By identifying Western and Southern's existing test process maturity level, Sogeti was able to gauge where Western and Southern was, and how and where they could improve to achieve further gains. They also identified desired goals for testing processes, procedures and methodologies so they could know at what to aim, and how to shape their test process. To meet these goals, Sogeti developed a roadmap for moving from the current state to the future desired state. The road map served as a concise action plan to get where Western and Southern needed to go.

Sogeti identified specific actionable improvement recommendations that assisted Western and Southern to decrease the product implementation timeline, improve quality and create a repeatable process.

"They really reinforced some of the directions we were heading, and expanded the development with better test plans and schedules," says Gibler. "They used a risk-based approach to measure the stability of the software upfront - a strong reinforcement of planning and discipline. This gave a tangible benefit in quality and speed."

In making all of these changes, there were several challenges for Western and Southern. The biggest hurdle was that the Western and Southern staff had to incorporate a new testing model and approach recommended by Sogeti.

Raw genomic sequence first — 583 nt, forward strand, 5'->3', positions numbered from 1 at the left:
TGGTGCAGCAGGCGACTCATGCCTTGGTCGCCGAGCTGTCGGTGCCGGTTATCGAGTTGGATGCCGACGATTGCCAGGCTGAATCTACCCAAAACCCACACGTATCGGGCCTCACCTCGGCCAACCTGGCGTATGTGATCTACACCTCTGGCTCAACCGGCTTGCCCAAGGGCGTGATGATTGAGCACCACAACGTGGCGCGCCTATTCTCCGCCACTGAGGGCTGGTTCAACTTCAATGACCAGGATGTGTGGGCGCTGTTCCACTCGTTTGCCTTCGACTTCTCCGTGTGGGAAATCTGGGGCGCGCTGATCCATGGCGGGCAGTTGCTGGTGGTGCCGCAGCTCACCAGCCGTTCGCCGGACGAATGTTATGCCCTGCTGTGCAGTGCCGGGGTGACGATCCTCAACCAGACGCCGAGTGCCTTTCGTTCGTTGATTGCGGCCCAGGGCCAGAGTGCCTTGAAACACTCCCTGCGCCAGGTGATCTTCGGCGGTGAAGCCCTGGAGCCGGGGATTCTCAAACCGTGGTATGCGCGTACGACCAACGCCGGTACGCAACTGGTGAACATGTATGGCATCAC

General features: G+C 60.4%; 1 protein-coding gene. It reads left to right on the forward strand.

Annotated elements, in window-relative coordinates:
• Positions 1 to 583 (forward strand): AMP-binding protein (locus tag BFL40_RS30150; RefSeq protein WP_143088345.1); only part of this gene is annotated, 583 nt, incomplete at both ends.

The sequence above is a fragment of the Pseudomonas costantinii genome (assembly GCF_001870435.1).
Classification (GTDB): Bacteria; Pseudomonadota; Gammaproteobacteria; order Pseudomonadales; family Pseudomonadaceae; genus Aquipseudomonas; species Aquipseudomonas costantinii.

The test process improvement took place in the midst of Western and Southern's existing product development lifecycle. Because the existing staff was accustomed to doing things one way, training them to do things in a different way was somewhat of a cultural shock. Changing their processes required that the corporate culture foster and adopt new workflow processes before they could implement the recommended method. "Our challenge was to train our staff to adjust and incorporate recommendations to the test model and approach," Gibler explains.

"The most important aspect was helping Western and Southern change their mindset and understand the value of engaging the quality assurance and testing teams early in a project," adds Bollinger. "Traditional organizations start the test process once the software development is complete. Engaging early allows the Western and Southern team time to review the business requirements, and ensures an effective testing process. It is much less costly to fix a defect in a requirement rather than fixing a defect at the end of the software development lifecycle."